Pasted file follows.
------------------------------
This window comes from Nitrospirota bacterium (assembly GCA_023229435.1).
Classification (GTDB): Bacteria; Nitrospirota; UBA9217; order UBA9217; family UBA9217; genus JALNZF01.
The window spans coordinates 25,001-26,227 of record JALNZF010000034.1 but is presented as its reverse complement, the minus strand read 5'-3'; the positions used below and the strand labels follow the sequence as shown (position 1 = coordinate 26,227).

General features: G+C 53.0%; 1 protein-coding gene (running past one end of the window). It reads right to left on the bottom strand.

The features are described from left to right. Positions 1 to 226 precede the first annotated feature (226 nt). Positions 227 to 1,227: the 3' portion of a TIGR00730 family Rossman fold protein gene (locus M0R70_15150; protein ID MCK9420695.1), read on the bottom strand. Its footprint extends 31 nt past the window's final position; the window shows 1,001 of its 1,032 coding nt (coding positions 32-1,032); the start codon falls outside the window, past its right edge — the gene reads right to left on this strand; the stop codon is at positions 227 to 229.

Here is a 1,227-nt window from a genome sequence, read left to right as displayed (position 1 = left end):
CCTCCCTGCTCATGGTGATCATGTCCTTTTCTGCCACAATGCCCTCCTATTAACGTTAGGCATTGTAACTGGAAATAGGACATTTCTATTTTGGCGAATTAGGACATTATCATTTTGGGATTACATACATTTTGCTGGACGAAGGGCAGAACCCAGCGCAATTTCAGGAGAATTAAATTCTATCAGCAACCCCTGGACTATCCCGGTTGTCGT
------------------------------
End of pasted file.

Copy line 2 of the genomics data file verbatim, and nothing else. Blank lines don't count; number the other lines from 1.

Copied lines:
Classification (GTDB): Bacteria; Nitrospirota; UBA9217; order UBA9217; family UBA9217; genus JALNZF01.